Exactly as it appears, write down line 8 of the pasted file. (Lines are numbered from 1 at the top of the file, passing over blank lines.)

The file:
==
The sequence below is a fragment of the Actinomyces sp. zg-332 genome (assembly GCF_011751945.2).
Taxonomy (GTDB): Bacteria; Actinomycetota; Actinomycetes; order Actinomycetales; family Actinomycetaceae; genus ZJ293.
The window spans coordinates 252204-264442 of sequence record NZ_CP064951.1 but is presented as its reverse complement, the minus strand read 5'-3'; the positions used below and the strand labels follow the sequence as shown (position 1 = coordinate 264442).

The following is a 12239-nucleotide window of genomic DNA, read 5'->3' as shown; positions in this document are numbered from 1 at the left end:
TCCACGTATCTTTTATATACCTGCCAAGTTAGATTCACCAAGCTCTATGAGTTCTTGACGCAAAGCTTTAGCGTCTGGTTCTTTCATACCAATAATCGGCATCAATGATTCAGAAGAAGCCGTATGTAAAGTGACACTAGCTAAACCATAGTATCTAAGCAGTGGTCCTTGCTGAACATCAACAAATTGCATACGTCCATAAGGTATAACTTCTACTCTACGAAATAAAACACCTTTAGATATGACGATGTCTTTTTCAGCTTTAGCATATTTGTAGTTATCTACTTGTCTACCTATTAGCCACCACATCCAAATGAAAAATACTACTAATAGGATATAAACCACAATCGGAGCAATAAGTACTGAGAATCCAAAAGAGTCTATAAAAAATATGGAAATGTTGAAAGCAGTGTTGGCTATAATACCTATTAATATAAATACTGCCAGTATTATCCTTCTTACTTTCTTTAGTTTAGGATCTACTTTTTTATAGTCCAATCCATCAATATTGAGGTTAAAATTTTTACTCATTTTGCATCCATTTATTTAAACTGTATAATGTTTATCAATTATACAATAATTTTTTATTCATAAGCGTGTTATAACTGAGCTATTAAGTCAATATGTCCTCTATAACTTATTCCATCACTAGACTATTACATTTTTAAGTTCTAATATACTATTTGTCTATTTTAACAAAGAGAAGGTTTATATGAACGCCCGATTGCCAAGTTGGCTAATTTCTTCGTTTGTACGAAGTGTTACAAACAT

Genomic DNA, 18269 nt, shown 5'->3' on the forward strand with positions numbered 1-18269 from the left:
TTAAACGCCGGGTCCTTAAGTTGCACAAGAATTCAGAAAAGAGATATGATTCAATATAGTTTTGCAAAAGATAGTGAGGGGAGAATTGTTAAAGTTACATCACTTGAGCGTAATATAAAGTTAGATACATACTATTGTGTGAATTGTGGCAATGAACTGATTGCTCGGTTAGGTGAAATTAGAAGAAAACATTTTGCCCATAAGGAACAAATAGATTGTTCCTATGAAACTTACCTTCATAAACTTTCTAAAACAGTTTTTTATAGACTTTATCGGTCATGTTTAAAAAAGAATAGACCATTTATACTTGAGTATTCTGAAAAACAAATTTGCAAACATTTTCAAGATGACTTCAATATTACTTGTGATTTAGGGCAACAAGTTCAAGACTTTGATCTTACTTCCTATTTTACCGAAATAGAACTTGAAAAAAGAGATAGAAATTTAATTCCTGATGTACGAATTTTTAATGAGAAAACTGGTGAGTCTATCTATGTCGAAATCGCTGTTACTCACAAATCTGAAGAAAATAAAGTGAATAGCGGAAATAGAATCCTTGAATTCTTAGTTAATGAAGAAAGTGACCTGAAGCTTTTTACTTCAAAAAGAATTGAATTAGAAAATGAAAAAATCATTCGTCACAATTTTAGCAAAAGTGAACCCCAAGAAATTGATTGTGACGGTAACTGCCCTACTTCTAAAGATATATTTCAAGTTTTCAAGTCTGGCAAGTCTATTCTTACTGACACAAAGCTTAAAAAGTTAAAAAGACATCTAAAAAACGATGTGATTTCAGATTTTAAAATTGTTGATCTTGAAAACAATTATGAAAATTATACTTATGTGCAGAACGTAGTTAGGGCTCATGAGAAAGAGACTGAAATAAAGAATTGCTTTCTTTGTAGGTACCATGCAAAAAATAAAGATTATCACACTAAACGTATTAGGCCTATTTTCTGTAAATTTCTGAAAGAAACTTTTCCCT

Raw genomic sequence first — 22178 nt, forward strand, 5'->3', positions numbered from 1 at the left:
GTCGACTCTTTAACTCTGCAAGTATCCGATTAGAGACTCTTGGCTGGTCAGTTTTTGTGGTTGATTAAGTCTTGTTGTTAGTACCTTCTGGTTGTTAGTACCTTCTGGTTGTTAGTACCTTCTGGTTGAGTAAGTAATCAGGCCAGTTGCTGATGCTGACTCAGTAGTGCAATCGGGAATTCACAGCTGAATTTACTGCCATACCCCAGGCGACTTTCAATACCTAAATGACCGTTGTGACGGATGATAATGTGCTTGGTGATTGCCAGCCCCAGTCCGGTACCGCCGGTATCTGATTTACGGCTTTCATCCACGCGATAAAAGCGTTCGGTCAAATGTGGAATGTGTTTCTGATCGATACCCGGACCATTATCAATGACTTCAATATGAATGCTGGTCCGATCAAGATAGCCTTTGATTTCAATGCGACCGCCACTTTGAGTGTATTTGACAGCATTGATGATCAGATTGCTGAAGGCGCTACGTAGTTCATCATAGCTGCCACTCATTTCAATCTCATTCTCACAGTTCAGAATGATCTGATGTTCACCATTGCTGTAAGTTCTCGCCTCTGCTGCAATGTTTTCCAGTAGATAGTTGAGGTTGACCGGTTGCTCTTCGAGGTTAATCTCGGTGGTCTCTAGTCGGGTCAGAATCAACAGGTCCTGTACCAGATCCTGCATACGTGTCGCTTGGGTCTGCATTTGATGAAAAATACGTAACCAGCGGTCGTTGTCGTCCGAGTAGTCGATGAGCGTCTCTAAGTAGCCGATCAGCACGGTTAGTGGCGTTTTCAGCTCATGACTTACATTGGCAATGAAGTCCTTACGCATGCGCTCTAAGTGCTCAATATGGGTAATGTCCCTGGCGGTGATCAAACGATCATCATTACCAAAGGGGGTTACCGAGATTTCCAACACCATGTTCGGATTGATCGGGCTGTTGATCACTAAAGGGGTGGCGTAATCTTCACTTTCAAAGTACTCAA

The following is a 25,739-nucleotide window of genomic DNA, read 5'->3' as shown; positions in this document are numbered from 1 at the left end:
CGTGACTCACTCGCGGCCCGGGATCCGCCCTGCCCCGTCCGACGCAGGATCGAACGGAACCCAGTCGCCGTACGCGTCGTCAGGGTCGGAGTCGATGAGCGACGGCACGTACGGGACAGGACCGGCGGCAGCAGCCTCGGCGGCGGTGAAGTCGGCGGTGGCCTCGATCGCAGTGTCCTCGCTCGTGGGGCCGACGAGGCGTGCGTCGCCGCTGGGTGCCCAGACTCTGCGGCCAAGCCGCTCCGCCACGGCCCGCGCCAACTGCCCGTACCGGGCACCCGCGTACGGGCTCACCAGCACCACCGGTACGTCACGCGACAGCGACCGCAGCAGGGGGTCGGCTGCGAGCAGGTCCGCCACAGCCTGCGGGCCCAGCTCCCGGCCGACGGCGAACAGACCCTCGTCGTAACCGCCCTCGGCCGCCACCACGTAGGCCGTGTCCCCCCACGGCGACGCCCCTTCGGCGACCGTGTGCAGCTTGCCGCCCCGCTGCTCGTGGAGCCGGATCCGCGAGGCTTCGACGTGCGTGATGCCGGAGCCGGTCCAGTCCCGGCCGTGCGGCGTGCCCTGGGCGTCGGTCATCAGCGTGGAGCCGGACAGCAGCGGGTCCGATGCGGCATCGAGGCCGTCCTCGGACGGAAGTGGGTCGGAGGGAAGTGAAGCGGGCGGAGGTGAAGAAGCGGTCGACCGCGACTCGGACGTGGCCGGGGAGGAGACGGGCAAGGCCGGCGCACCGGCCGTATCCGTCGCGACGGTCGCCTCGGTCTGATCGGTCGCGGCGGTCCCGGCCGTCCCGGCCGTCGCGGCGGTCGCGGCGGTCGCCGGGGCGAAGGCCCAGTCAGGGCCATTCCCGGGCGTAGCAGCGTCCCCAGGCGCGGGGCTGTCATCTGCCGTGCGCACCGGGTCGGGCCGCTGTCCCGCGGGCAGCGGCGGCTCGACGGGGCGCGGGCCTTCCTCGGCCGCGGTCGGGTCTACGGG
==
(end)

Raw genomic sequence first — 22178 nt, forward strand, 5'->3', positions numbered from 1 at the left: